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‘We’re just relatives taking care of relatives:’ Camp Mni Luzihian serves homeless near Rapid City

The camp, located on land owned by the Oglala Sioux, Rosebud Sioux, and Cheyenne River Sioux tribes, has multiple sleeping tents and tipis, a cook shack, a mess hall with movie night capabilities, and communal fires.
Published: Jan. 6, 2021 at 4:41 PM MST|Updated: Jan. 6, 2021 at 7:23 PM MST
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RAPID CITY, S.D. (KEVN) - Two and a half months ago, Camp Mni Luzahan was created to support the homeless community in Rapid City.

Since then, the camp has been closed to the media, but Tuesday afternoon, we got a glimpse into its day to day operations.

”The whole goal is so that nobody freezes to death out there and that everybody makes it through the winter,” these are the words of Mark Tilsen, one of Camp Mni Luzahan’s main volunteers. During a media tour, he and other volunteers gave insight into the homeless camp.

“We’re just relatives taking care of relatives,” said Sunny Red Bear a volunteer and Director of Racial Equity for NDN Collective. “We don’t think we’re better than anyone that is staying here. That we try to create relationships with them to see what their goals are, what their stories are. It’s really important to humanize them.”

“The pros of it, it’s away from all the liquor stores. It’s away from all the traffic downtown,” said Hermus Bettelyoun, a camp volunteer. “It’s real peaceful. It’s so beautiful, all you hear is the wind. You hear laughter, joking and it’s something that really warms you up.”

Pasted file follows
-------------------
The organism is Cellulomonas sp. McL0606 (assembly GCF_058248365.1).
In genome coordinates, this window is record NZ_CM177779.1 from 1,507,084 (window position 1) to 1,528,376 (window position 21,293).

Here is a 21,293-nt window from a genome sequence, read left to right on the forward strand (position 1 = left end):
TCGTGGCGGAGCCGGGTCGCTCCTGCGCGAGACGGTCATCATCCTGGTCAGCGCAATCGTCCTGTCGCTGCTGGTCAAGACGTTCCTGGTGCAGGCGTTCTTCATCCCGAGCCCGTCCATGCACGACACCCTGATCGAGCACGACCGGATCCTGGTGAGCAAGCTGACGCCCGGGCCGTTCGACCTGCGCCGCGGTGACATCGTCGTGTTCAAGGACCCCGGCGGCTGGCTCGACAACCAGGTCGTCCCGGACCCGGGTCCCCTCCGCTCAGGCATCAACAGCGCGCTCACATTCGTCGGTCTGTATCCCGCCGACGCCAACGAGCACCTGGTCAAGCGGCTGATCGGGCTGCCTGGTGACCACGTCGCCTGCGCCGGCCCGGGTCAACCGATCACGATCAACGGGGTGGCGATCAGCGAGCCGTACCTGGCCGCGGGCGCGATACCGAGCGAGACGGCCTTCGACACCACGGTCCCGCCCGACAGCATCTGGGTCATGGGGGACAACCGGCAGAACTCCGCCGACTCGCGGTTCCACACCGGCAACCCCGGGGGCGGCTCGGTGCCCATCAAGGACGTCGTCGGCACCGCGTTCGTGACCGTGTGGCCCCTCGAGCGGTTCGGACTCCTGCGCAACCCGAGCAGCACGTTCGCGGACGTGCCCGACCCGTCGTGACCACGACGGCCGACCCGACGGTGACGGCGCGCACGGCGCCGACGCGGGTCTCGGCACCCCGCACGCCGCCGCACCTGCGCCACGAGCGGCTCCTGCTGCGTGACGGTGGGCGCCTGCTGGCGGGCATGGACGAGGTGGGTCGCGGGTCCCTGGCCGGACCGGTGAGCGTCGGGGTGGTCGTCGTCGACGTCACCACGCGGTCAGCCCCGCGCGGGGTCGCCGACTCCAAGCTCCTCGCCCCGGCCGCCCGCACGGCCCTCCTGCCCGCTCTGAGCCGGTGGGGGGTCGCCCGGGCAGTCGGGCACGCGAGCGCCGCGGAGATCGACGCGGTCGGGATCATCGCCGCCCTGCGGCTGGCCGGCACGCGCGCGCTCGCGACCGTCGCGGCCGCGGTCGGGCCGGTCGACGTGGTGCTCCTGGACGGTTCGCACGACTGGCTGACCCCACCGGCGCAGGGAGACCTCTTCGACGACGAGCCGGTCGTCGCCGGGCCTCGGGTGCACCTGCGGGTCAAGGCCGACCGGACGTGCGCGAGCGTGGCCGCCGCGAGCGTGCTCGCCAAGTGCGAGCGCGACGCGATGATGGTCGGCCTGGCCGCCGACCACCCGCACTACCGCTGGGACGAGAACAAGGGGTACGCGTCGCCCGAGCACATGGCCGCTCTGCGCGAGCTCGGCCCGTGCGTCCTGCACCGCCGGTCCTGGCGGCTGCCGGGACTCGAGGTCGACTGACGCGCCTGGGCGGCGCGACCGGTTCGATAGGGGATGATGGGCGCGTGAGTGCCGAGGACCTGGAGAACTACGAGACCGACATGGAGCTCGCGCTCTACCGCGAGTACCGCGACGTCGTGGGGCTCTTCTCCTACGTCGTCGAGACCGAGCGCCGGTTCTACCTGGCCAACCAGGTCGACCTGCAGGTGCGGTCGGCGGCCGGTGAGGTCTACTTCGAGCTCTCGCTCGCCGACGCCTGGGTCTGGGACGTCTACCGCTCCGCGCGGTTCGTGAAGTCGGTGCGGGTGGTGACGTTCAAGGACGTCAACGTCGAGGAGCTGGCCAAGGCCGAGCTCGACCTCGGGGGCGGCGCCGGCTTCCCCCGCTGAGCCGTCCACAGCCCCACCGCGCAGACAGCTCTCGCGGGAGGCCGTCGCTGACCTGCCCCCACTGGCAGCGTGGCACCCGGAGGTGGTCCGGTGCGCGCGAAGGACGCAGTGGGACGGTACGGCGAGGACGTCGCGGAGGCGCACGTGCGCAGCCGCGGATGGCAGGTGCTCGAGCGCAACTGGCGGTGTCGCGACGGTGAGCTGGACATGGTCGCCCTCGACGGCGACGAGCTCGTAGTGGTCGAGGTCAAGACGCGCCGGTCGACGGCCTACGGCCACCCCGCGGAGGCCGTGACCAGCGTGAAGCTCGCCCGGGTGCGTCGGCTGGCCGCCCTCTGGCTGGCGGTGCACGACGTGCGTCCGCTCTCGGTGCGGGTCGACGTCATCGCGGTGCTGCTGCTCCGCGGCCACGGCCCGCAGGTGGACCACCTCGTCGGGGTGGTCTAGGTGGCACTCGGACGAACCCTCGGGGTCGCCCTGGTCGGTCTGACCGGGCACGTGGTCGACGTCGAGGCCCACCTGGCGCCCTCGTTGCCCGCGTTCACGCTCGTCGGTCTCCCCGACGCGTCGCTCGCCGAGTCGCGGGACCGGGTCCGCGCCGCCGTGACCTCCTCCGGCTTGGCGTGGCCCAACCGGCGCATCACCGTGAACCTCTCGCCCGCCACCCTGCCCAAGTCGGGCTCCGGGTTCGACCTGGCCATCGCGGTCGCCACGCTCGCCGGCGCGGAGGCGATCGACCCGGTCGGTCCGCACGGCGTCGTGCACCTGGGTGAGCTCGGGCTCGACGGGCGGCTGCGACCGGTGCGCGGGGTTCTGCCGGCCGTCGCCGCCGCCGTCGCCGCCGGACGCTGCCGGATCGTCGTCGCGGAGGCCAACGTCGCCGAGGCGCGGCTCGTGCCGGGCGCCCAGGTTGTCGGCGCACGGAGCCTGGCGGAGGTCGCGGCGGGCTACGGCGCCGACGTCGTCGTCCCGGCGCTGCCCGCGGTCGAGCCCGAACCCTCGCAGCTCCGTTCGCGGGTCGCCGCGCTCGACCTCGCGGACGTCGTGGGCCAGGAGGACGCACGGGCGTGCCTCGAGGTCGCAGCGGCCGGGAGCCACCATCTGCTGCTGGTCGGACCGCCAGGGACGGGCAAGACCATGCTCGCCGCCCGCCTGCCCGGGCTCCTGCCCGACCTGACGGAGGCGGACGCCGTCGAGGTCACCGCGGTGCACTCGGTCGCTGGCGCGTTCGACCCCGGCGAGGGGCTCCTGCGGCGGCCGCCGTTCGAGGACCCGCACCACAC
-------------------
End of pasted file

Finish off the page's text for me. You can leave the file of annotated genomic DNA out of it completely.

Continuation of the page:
The camp, located on land owned by the Oglala Sioux, Rosebud Sioux, and Cheyenne River Sioux tribes, has multiple sleeping tents and tipis, a cook shack, a mess hall with movie night capabilities, and communal fires.

The camp has received numerous donations including food, money, and everything in between. And Red Bear says the camp is here to stay.

“We definitely have some goals and some plans for the future as far as tiny homes and supporting,” said Red Bear. “And we’ve just been a supportive role for Creek Patrol here at camp and being an advocate for them and lending our resources but then also advocating for the relatives too.”

The camp houses anywhere from 50 to 80 people referred to as relatives. And Mark Tilsen says the current goal is to make sure relatives find a place that works for them.

“We go out every single night looking for folks, we don’t make anybody come here,” said Tilsen. “For folks who want to go to safe bed or detox, we take them there. If they have relatives that they can stay with, they can go there.”

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